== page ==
Issue #16188 has been updated by Eregon (Benoit Daloze).


I want to expand on my semantics concern, for the performance concern I should get some numbers first.

jeremyevans0 (Jeremy Evans) wrote:
> Technically, `**hash` automatically converts a positional hash to keywords.  So I definitely think we want a way to automatically convert from positional hash to keywords, otherwise all keyword arguments would need to be specified explicitly in every call.

Yes of course. What I meant is `ruby2_keywords` is the only thing which allows passing keyword arguments without explicitly using `**` or literal keywords (`foo(a: 1)`) at the call site (those 2 are explicit and fine).
For instance, `bar(*args)` from the code above passes keyword arguments even though no Ruby code should be able to do that in 3.0, but `ruby2_keywords` is an exception here.

It's not so nice that `somecall(*args)` behaves differently depending on whether `Hash === args[-1] && tagged?(args[-1])` (which is not a property of the lexical code, but a dynamic runtime flag).
So looking at some Ruby code in some gem, I cannot know if `somecall(*args)` may pass or never passes keyword arguments.
Having an explicit `send_keyword_hash` would fix that and mark the only places that might take `*args` but actually pass keyword arguments too.

@mame What do you think of that specific concern?

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Misc #16188: What are the performance implications of the new keyword arguments in 2.7 and 3.0?
https://bugs.ruby-lang.org/issues/16188#change-82350

* Author: Eregon (Benoit Daloze)
* Status: Open
* Priority: Normal
* Assignee: jeremyevans0 (Jeremy Evans)
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In #14183, keyword arguments became further separated from positional arguments.

Contrary to the original design though, keyword and positional arguments are not fully separated for methods not accepting keyword arguments.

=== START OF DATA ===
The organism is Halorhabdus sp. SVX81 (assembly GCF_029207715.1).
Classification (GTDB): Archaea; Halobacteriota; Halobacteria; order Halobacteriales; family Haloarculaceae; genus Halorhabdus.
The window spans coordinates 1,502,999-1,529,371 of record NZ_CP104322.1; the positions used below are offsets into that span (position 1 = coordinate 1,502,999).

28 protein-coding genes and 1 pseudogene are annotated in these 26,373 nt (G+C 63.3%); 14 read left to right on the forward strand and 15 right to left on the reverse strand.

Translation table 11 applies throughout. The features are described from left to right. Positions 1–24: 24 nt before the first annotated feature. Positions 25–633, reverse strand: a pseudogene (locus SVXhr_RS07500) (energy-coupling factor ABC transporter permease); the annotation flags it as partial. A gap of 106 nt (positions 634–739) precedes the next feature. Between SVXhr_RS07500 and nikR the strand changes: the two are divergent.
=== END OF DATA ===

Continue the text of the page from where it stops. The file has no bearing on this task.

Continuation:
Example: `foo(key: :value)` will `def foo(hash)` will pass a positional argument.
This is of course better for compatibility, but I wonder what are the performance implications.

The block argument is completely separate in all versions, so no need to concern ourselves about that.

In Ruby <= 2.6:
* The caller never needs to know about the callee's arguments, it can just take all arguments and pass them as an array.
  The last argument might be used to extract keyword, but this is all done at the callee side.
* Splitting kwargs composed of Symbol and non-Symbol keys can be fairly expensive, but it is a rare occurrence.
  If inlining the callee and kwargs are all passed as a literal Hash at the call site, there shouldn't be any overhead compared to positional arguments once JIT'ed.

In Ruby 2.7:
* The caller needs to pass positional and keyword arguments separately, at least when calling a method accepting kwargs.
  But, if it calls a methods not accepting kwargs, then the "kwargs" (e.g. `foo(key: :value)`) should be treated just like a final Hash positional argument.
* (If we had complete separation, then we could always pass positional and keyword arguments separately, so the caller could once again ignore the callee)

How is the logic implemented in MRI for 2.7?

Specializing the caller for a given callee is a well-known technique.
However, it becomes more difficult if different methods are called from the same callsite (polymorphic call), especially if one accepts kwargs and another does not.
In that case, I think we will see a performance cost to this approach, by having to pass arguments differently based on the method to be called.

What about delegation using `ruby2_keywords`?
Which checks does that add (compared to 2.6) in the merged approach with the Hash flag?



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